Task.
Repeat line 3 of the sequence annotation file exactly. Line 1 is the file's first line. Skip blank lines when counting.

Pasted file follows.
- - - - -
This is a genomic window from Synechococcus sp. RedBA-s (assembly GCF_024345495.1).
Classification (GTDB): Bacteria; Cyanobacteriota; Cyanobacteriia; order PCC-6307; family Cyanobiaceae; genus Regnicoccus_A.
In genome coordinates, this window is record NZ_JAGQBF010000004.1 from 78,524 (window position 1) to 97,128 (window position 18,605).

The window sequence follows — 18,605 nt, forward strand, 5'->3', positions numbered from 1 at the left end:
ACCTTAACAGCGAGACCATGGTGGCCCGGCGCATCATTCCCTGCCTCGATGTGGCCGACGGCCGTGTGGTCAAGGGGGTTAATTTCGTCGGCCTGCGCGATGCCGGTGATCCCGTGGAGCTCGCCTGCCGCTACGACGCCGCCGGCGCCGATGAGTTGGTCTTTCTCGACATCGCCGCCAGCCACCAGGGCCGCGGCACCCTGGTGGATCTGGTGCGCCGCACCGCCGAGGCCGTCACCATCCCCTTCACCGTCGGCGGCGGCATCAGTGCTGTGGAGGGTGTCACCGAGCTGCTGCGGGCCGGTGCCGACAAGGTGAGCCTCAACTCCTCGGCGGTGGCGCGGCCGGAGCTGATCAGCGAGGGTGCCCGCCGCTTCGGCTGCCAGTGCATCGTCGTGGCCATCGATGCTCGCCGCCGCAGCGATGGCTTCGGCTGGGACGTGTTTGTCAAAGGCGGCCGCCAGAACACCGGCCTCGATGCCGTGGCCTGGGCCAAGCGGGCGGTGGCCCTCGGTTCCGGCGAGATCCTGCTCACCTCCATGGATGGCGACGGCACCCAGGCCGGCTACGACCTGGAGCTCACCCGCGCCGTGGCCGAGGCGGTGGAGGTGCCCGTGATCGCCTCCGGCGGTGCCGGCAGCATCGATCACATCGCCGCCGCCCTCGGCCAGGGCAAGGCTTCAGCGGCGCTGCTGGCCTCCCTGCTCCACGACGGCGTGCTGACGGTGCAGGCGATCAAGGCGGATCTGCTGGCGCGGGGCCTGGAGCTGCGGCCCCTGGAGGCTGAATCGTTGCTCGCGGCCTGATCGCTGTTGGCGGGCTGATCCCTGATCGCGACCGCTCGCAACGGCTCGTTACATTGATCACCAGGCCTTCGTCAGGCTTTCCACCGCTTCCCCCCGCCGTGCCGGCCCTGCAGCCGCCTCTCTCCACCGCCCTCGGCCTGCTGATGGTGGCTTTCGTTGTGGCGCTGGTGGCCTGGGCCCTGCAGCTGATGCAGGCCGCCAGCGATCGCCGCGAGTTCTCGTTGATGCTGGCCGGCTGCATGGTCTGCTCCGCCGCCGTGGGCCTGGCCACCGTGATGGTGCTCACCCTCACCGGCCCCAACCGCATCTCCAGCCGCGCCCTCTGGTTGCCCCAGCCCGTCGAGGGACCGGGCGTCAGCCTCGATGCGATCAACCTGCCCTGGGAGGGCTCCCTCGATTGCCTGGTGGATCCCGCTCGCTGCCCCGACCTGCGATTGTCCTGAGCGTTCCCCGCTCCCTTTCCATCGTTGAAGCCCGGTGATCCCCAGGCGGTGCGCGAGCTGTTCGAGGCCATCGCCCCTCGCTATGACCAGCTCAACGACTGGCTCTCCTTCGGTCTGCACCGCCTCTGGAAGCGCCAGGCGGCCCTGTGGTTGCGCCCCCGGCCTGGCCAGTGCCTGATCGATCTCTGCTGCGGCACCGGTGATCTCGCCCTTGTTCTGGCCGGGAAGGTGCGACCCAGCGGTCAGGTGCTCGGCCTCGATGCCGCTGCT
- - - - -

In genome coordinates, this window is record NZ_JAGQBF010000004.1 from 78,524 (window position 1) to 97,128 (window position 18,605).